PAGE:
By Jay Kuehner At a Q&A after a well-received screening of Eliza Hittman’s film Beach Rats, which earned her the More →
By Blake Williams
To get it out of the way at the outset: Eugène Green, now 67 years of age, began making films when he was 53, all of them built around and deeply concerned with a set of traditions belonging to the arts of the Baroque period, particularly its theatre. His body of work (to date, five features and three shorts) is one that is not merely “inspired” by the late 16th-century style’s tastes, concepts, and modes of thinking; it is entirely saturated in the Baroque itself—in its manners of thought, being, loving—and it accordingly exhibits many of the exuberant, contradictory, proto-Rococo tendencies suggested by this affiliation. The films unabashedly announce themselves as such, and any discussion or discourse surrounding them, or any of the research, writing, or theatre direction that Green has produced up to this point in his career, tends to (perhaps necessarily) approach these works through the lens of Baroque sensibilities above and before all else. Because of this, opening his films up can be quite a challenging task, as they seem to do all the work for us while still managing to remain philosophically dense and complex. Counterintuitively, opening up to them is fairly easy to do. Lacing mannered formal precision and rigidly loquacious personae with fairy-tale tropes (e.g., werewolves, lion knights, and ogres) and cheeseball one-liners, Green’s work is often at odds with itself in refreshingly playful and zany ways, evoking wholly original and sublime sensations.
Thus, it can be difficult to place where Green might fall with respect to other contemporary filmmaking traditions and circles. He got some help early in his cinema career from the Dardennes, when they offered to co-produce his second feature Le monde vivant (2003)—an association that no doubt helped grab the attention of the Quinzaine, where the film premiered—and there is a conceivable kinship between the filmmakers, particularly with regards to their overlapping concerns for their subjects’ spiritual dimensions. Yet, because of certain hallmarks of Green’s style—such as his stark shot/countershot strategies, executed with direct-address monologues, or his belief in the power of words and gazes to reveal the inner energies of characters—he is most often placed into conversation with the more rarefied names of Ozu, Dreyer, and Bresson, especially the latter. From Bresson, Green developed a number of the aesthetic philosophies that have preoccupied his cinema practice as well as his writing, namely for his 2009 book, Poétique du cinématographe. He craves a cinema in which “the hidden knowledge beneath what is visible is revealed”; a cinema with no morals, “for the truth is always contradictory.”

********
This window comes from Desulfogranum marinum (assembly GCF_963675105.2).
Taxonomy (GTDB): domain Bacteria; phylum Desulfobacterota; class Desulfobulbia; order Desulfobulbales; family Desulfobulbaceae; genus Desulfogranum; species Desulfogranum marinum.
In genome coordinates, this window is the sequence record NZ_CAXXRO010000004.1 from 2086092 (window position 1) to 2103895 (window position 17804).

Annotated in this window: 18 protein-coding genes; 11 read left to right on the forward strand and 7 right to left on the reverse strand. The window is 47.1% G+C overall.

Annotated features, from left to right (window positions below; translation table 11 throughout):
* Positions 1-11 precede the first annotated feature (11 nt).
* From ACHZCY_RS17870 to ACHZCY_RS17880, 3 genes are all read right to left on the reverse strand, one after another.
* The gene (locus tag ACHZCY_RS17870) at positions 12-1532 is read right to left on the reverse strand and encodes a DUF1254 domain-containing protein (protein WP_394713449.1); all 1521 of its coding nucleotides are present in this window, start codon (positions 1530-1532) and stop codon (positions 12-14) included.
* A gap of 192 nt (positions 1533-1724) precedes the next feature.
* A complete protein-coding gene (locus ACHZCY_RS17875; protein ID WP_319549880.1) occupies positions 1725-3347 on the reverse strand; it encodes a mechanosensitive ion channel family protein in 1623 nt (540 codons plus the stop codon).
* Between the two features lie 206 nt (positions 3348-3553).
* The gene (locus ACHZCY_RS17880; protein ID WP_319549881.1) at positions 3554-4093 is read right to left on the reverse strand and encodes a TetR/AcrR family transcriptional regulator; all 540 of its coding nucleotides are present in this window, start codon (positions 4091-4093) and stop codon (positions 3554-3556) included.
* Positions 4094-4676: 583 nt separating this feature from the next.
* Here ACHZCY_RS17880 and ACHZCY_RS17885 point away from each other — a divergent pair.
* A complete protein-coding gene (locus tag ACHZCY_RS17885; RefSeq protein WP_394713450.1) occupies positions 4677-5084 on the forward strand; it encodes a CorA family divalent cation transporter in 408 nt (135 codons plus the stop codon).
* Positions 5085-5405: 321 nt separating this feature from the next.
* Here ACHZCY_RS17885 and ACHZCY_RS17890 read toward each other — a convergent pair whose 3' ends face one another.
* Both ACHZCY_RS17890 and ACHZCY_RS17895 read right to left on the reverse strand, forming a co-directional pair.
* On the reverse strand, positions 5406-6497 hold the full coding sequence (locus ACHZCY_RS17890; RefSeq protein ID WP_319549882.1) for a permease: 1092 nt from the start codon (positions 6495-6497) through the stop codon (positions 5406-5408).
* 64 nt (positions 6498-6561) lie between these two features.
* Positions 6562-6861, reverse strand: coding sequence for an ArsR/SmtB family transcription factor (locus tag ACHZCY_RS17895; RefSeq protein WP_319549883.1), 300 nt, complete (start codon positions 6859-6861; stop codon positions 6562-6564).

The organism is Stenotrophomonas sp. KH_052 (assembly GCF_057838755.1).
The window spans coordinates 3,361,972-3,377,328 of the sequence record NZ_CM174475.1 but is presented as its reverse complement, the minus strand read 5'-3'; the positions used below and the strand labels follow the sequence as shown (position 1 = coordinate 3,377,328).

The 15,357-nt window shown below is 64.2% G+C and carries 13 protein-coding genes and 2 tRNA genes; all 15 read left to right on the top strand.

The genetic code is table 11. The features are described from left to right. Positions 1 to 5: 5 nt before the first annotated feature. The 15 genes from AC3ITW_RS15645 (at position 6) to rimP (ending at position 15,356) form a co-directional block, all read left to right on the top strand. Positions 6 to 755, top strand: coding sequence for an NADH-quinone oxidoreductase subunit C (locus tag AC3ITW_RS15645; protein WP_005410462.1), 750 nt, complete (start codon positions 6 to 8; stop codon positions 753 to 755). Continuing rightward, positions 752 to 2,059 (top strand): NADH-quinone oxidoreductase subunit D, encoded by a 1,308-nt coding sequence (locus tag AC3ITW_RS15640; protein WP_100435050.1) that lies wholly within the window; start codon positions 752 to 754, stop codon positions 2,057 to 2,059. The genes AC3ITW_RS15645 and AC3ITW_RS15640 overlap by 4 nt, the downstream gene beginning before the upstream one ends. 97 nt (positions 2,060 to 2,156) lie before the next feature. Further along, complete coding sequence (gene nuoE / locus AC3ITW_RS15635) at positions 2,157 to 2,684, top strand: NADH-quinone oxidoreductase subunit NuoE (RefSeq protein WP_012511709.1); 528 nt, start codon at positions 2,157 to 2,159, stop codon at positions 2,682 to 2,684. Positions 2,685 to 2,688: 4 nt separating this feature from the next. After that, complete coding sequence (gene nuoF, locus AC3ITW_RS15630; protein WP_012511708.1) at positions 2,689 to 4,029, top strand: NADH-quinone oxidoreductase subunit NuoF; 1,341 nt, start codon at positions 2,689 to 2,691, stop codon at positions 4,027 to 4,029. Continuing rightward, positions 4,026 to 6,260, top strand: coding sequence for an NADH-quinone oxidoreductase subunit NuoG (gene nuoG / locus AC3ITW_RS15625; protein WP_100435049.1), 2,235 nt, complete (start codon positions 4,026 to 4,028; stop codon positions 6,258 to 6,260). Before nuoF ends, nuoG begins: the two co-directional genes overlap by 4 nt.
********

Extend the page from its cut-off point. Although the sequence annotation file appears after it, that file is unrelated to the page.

For Green, the centre of his infatuation with the Baroque style and with cinema’s capabilities lies in what he calls “the Baroque oxymoron,” which concerns the people of the period’s devotion to the development of a more scientific understanding of the universe despite staying fully faithful to the notion that God is the supreme being. It’s this dialectical framework that has been the chief structural and methodological tool for all of Green’s films to date, down to the perversity of making “Baroque cinema” in such a mannered form. Baroque sensibilities have been in the film medium’s DNA since Early Cinema; its “cinema of attractions” demonstrate a heavily weighted favour to celluloid’s capacity and allowances for extravagance and visual excess, both spectacular and irrational (Eisenstein may well have been the first openly Baroque filmmaker, resisting cinema’s reliance on Renaissance perspectival realism but proffering the conviction that pathos was best achieved through a barrage of shock-inducing montage methods)—all apparently antithetical to what Green sets out to do in his work.
It is almost certainly not coincidental, then, that the first image of the first film of his career, Toutes les nuits (2001), should evoke the Early Cinema pioneer of excess, monsters, and reality-disrupting montage: Georges Méliès. A puff of fog drifts across a deep, nearly black-blue sky enveloping a bright, waxing moon—clearly some sort of manmade cut-out, its black-box artifice as inviting and radiant as any prop from a children’s theatre production. “You are present in a sweet dream, in a sweet and gentle dream,” coos Baroque soprano Claire Lefilliâtre on the soundtrack, “but day after day you are absent.” Nearly everything in Green’s cinema appears here in this first film (“I continue to use the same elements of style…because they seem to me necessary and efficient in relation to what I am trying to achieve. I could not imagine doing otherwise”), with Lefilliâtre’s lyrics providing that lovelorn contradiction that he finds so essential. This theme of presence is key to his work, namely the way certain realities, be they emotional, spiritual, or temporal, become clearer via their absence. We experience this in his static blocking and the aforementioned shot/countershot strategy—the actors, straddling presentational and representational performance modes, stare into the camera and recite their lines as if speaking them to themselves, the words channelling whatever energy that’s alive in their bodies and transferring it into our own. Godard’s faith in language may have finally sailed, but Green here indicates a reliance on speech as if it were man’s last remaining mode of communicating and transferring love.